It was 114 degrees fahrenheit in Tucson, Arizona, when I arrived the other day. This is not a temperature that most Americans are used to, but then Tucson is not a town that most Americans would find familiar. The shimmery waves of heat rising off the blacktop; the blanched and mostly grassless expanses of countryside that ring the city; the ubiquitous saguaro cactus, whose hail-fellow-well-met raised arm would seem to greet out-of-state visitors were it not for its dangerous spines; the Democratic politics in a floridly Republican state; the bohemian subculture that exists around the edge of the University of Arizona; and the vital participation in domestic civic life by Mexican, Latino, Chicano, indigenous American, and undocumented people—all these add up to a city that is unlike most American cities. Walking around in 114 degrees, just for starters, is not something you do often elsewhere. But in Tucson, in July, some locals do it, and they are often riding unicycles, playing banjo, browsing for tattoos, or camping under a palo verde tree to wait it out, until the sun goes under the lip of Sentinel Peak and the day can begin in earnest.
Or they are waiting for monsoons. The monsoon season, which arrives in Tucson with a startling drama to arrest the hottest part of summer, fills the dry washes and riverbeds of the city so quickly that the water can back up into the roads—sweeping away cars, other large-ticket items, and anything else in the way. Just as quickly as the flash floods flood, they come to an end, and the air is dryer and marginally cooler. Everyone in Tucson loves monsoon season.
Tucson is also a somewhat violent city, and there’s no disguising this. It’s not far from the Mexican border, and close to the border strange things happen, like the narcotrafficking from the other side and the sex-and-pharmaceutical tourism emanating from hereabout. And thus: violence. Most recently, Tucson is (also) noteworthy for Jared Loughner’s attempt to assassinate Gabrielle Giffords, a congressional representative from Tucson whose reasonableness and ability to move in and around her party, depending on the needs of her constituents, seemed to make her the kind of politician you would like to duplicate above all others. But when I heard about the attempt on Giffords’s life, based on what I know of Tucson—the bodies in the ravines, the poverty-stricken blocks, the gangs, the meth labs, the economic downturn that has wiped out the real-estate market in town—I was not terribly surprised. Sad but not surprised. Even less so when it turned out that Loughner was not what he would have been most predictably, a right-wing nut attempting to neutralize a perfectly reasonable politician, but, rather, a paranoid schizophrenic. None of these things is out of place in the Tucson I know and love, the place of startling beauty and great difficulty.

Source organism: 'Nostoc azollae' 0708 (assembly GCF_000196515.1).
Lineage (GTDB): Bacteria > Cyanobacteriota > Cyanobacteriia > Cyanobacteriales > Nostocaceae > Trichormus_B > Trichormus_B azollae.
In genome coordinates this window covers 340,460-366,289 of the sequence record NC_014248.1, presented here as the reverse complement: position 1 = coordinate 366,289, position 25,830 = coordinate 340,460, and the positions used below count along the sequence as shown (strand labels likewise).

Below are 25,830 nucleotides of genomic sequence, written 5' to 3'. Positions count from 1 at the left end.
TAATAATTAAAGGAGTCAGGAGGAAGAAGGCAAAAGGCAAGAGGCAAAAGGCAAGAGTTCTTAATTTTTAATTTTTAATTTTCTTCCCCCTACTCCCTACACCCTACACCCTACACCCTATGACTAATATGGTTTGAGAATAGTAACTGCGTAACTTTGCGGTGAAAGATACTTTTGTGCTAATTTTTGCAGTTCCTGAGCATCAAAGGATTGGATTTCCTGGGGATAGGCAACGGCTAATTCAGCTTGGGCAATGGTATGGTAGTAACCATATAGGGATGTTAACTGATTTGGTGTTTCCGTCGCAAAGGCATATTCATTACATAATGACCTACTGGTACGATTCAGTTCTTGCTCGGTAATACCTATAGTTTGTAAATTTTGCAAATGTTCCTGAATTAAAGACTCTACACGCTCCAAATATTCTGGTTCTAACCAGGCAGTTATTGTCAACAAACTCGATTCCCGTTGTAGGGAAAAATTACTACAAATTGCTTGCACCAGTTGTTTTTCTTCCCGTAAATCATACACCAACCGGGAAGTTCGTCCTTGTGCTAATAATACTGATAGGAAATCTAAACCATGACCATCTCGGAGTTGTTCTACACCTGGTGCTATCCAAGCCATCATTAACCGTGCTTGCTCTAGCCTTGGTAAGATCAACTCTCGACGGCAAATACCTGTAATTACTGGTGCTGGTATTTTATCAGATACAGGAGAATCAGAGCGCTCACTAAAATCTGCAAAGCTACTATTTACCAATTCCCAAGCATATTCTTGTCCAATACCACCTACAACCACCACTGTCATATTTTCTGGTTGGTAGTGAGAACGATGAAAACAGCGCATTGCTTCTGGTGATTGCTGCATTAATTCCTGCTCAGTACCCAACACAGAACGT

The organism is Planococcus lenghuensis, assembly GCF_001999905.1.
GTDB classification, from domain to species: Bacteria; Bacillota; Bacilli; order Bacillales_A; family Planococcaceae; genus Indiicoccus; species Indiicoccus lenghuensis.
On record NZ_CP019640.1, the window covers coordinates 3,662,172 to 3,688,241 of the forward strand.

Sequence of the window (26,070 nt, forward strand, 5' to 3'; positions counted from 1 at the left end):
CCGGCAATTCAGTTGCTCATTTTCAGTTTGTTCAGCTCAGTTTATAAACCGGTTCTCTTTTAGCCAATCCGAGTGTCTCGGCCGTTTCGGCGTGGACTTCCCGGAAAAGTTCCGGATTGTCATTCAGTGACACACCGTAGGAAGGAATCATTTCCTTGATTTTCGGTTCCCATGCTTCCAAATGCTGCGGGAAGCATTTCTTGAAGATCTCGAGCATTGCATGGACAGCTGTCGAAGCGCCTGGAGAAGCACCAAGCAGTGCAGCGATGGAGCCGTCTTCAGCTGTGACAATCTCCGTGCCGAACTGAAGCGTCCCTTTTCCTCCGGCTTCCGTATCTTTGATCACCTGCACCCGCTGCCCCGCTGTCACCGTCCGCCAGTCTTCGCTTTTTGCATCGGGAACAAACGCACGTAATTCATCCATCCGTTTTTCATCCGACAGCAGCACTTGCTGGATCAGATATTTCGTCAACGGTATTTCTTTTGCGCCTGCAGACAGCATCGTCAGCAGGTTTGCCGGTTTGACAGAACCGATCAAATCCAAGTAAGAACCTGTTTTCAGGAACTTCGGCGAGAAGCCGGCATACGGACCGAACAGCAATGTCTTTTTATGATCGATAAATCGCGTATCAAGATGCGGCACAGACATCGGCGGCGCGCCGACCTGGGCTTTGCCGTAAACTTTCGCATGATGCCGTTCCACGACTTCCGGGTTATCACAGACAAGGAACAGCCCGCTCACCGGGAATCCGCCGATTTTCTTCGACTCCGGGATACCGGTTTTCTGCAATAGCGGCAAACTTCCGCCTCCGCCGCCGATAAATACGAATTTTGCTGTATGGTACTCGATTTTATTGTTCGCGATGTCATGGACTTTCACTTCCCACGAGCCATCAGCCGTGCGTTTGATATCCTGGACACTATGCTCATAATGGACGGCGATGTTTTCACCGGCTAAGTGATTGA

The first stoplight on Speedway, the most major of Tucson’s big, Western thoroughfares, didn’t appear until the ’50s, but in just 60 years or so, Tucson has gone from a sort of a one-horse college town to a golf retreat and a snowbird destination of choice, and an alternative to what has to be among the ugliest and most unlovable of American cities, Phoenix. The golf-resort façade of Tucson makes me want to lie down and die, and it seems especially inadvisable in a town nearly bereft of water, but fortunately Tucson is so complicated, and so paradoxical, that it never entirely tolerates or rewards the capitalist version of itself. Large-scale development has nosedived now and again in Tucson, and no matter how much you seem to develop the town, there are still mountain lions in the Catalina foothills, coyotes on residential blocks, javelina in your garbage, and astoundingly good Mexican food in the most unassuming taco stands.
One thing seems to bind together all the contradictions of this dramatic desert landscape, and that’s the aforementioned monsoons. I’d been visiting town for more than five years and never seen one until just this week. Sitting up on a hill on the west side of town, I watched the gray, ominous clouds massing over Mount Lemmon, the heat lightning so frequent that it was like the clouds were pulsing with it. A couple of hours later the storm erupted and lit up the deeper night, drenching the parched latitudes, reminding everyone who lives in this forbidding and alien landscape that in these parts nature always wins.